Pork — A Three-Part Series to Knowledge Every Consumer Should Have
Pork has such notoriety that consumers choose to outright ban it from their households. But, how bad is it for you? We will spend the next three articles solving myths and introducing knowledge you probably did not know about pork.
Myth One: Pork has worms!
One of the most common questions I get from people is “I saw someone post a video of them pouring Coke over a piece of pork and worms come out from it. Is this true?” First of all, what I want to ask you is “have you even tried it at home?” Coke and pork are available everywhere. All you need to do is buy both and perform the experiment yourself and come up with a conclusion. Interestingly, I have personally done this on pork from three different sources. One from the wet market, another from supermarket, and the third from hormone and antibiotic free pork. I poured coke over all three items and left it for a total of three hours as suggested by these videos. I will not post a link because I want everyone to forget about it.
Results were negative. Nothing came out of any pieces of meat.
Myth Two: Pigs Eat Leftovers
This is the twenty-first century. The average pig has a more well-controlled diet plan than you and me. Formulae are created to make sure pigs grow up healthy and strong, and every farm employs their own ratio according to what breed of pigs are bred in the farm. No one wants to eat pigs that are sick throughout their entire life.
Myth Three: Pork is Smelly Because of Growth Hormones
They are smelly because of poor storage methods and facilities. It has got nothing to do with growth hormones.
Myth Four: Imported Pork is Supreme
Pffft…please…Growth hormones are used widely across the world. You would think that western countries do not use them. You are dead wrong. They are just capable of controlling administration. So, when you purchase that piece of pork that says “imported from XYZ country”, you might want to keep the same standards you set for local farms.
Do not assume that everything coming from a western country is better.
I have seen enough to make a statement like this. There are local brands and farms that do not use growth hormones and have very strict policies on antibiotics. This even applies to consumers in Eupore and the States.
Myth Five: Pork is Pork is Pork
If pork is pork is pork, you would not go for Iberico, Kurobuta or Mangalitsa(sheep looking pigs) pork. There is a reason why Iberian hams have the Protected Designation of Origin sign. They are bred is an extremely specific way, producing highly marbled and fragrant pork. It is seriously heavenly(and expensive) and a little unhealthy over long periods of consumption. Which leads us to myth six.
Myth Six: Pork is unhealthy
This, unfortunately, has some truth to it. This ain’t no myth. Consuming too much pork with fat content leads to excessive weight gain and deteriorating health. However, there is always lean pork for those who still want to consume pork. I have met body builders who only consume lean pork when they crave for it.
Myth Seven: Preservatives in Sausages and Bacon Causes Cancer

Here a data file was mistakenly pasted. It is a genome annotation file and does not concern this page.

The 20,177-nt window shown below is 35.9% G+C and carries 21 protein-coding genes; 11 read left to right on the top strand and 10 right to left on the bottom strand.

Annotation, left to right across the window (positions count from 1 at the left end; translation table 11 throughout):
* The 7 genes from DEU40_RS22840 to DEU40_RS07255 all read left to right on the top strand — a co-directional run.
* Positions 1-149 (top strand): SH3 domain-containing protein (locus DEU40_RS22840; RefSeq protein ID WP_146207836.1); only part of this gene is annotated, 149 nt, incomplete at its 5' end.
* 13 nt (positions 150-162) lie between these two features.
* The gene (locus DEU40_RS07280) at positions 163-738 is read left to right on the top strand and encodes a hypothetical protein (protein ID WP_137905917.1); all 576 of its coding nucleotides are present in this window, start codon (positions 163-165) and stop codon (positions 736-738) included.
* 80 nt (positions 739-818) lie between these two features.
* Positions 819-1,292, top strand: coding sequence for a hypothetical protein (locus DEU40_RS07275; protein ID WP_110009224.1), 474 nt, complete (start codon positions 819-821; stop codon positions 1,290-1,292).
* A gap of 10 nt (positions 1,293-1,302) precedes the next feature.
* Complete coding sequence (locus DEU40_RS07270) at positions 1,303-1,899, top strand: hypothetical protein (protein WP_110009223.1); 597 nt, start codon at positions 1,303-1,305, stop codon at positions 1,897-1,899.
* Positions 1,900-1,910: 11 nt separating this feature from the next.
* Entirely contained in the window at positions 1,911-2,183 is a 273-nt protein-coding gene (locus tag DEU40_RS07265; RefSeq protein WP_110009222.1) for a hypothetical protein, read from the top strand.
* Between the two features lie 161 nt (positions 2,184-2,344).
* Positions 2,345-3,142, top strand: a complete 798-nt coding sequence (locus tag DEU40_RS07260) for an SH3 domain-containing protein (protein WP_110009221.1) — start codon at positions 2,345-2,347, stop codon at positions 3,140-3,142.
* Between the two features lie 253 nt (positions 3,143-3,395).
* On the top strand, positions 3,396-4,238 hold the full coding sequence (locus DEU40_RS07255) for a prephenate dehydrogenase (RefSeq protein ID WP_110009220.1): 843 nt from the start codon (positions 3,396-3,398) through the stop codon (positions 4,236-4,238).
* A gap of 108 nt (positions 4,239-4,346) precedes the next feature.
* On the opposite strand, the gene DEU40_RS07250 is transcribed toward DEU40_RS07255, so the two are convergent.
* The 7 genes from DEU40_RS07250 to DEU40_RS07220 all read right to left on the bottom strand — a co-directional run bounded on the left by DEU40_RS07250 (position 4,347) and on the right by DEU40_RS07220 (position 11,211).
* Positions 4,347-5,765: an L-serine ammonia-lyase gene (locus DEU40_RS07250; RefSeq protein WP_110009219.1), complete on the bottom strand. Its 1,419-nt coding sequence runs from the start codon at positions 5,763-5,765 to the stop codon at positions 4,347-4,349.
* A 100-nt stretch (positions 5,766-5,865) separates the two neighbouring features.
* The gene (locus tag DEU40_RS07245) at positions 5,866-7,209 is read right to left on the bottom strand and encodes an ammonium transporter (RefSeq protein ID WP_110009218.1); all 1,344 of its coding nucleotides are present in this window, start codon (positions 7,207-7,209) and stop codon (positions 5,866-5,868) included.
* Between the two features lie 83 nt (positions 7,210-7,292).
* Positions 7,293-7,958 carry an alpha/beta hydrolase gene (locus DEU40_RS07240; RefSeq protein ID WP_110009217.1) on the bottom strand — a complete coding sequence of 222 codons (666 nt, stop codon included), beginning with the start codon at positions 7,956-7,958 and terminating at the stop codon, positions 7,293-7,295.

This is a very tricky answer that no one dares to openly discuss. I personally believe it is because there is a lot of semi-proven evidence used to demonise preservatives in meat.
Here is my take. Based on my personal observations and records from Sanbanto, Malaysians on average only consume bacon two meals per week. A meal usually only consists of less than 60 grams of uncooked produce. By the time it is cooked, it shrinks by 30%. In total you consume 84 grams per week. A source I read reckons that only when you consume more than 560 grams per week over many years, will there be adverse effects. In conclusion, I would safely say Asians would die of other causes before we die from overconsumption of preserved meats. But if you want the live-long-and-prosper life, then go ahead and stop eating preserved foods. This means preserved fruits and vegetables too.
Myth Eight: Market Meat is Fresher Compared to Supermarket Meats
This boils down to what ‘fresh’ means. I will give a technical breakdown of what fresh means in the next article, but essentially you want to enjoy the tenderness, fragrance, and juices when you savour each bite. Obviously, you do not want it to stink. A piece of meat could be blast frozen or cryo-frozen, thawed, and still be in perfect condition. The other form of fresh, which is what most consumers understand, is that the animal is sold on the same day it is slaughtered.
The best is when the animal is slaughtered, chilled and sold on the same day. Neither a wet market nor the supermarket can fulfill both criterion. So neither are fresh. Surprised?
Here is why…
Supermarkets have large processing and logistics networks, thus, making it almost impossible to perform same day delivery to all of their outfits.
Markets have the advantage of same day delivery but lack the equipment to store meat in a chilled condition, which allows bacteria to breed very quickly and deteriorate meat quality. Again, more details in the next article.
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A little bit about the writer…
I absolutely love pork and have worked a career in the pork industry. I write occasionally because there is so little information about the food and beverage industry in Malaysia. I hope to tell stories of what goes on behind closed doors after business ends, and my journey from a Mechanical engineer graduate, to a butcher, to a home cook and now an entrepreneur in the food and beverage industry in Malaysia. Hopefully the reader, you, would gain some knowledge. Otherwise, perhaps entertainment through my articles.